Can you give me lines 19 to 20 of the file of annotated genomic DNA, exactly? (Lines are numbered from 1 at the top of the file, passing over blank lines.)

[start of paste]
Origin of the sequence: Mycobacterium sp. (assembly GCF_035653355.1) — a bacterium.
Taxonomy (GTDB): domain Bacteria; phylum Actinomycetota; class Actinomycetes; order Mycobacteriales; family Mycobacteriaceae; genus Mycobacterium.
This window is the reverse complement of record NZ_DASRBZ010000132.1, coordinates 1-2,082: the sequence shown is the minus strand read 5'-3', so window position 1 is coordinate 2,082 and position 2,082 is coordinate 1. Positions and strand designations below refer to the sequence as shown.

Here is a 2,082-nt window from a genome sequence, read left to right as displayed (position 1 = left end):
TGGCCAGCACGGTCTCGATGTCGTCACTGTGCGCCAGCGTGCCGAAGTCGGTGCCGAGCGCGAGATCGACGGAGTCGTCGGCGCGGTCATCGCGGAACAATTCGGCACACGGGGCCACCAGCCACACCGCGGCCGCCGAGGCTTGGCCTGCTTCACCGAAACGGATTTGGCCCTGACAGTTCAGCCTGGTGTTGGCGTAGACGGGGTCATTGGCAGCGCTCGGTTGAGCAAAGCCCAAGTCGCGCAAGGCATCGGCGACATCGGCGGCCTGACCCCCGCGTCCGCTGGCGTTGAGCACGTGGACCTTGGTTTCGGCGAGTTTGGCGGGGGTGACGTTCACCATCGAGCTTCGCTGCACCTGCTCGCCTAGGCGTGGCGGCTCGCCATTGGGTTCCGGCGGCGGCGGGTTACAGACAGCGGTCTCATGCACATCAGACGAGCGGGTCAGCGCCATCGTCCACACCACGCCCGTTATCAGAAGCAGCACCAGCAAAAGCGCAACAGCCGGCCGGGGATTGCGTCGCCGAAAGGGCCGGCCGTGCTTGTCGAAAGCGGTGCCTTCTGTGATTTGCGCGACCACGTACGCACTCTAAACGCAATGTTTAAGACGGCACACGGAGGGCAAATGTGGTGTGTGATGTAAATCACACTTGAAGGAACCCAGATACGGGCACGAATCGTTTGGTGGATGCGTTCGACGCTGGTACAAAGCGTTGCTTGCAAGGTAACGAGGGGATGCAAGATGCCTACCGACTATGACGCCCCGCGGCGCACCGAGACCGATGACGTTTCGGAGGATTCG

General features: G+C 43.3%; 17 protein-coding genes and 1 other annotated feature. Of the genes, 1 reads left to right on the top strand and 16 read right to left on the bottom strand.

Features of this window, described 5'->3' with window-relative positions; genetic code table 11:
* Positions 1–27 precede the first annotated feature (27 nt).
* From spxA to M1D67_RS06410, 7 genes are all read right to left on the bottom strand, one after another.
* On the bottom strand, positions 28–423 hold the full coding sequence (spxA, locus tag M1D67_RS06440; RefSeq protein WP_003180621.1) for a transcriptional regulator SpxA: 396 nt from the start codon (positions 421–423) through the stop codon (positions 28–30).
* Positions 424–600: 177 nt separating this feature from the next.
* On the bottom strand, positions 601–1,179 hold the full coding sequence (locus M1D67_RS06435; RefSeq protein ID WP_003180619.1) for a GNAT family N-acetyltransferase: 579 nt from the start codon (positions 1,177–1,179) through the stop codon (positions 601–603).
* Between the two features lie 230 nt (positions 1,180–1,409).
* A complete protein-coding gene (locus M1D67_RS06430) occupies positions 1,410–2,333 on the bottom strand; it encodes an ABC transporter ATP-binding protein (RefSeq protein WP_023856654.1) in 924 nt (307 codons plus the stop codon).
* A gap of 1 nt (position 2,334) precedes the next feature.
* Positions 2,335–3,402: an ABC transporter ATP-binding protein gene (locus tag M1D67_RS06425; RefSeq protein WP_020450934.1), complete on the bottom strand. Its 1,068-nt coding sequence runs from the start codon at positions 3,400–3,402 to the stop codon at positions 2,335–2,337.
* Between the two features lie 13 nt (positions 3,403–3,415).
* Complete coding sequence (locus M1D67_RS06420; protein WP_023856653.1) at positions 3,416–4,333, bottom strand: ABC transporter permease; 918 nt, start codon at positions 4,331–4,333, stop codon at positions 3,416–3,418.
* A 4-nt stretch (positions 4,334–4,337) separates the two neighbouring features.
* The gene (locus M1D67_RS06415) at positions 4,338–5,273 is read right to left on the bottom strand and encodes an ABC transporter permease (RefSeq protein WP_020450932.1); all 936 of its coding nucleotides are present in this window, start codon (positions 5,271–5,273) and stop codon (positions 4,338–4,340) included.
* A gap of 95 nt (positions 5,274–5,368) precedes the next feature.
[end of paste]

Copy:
* A 4-nt stretch (positions 4,334–4,337) separates the two neighbouring features.
* The gene (locus M1D67_RS06415) at positions 4,338–5,273 is read right to left on the bottom strand and encodes an ABC transporter permease (RefSeq protein WP_020450932.1); all 936 of its coding nucleotides are present in this window, start codon (positions 5,271–5,273) and stop codon (positions 4,338–4,340) included.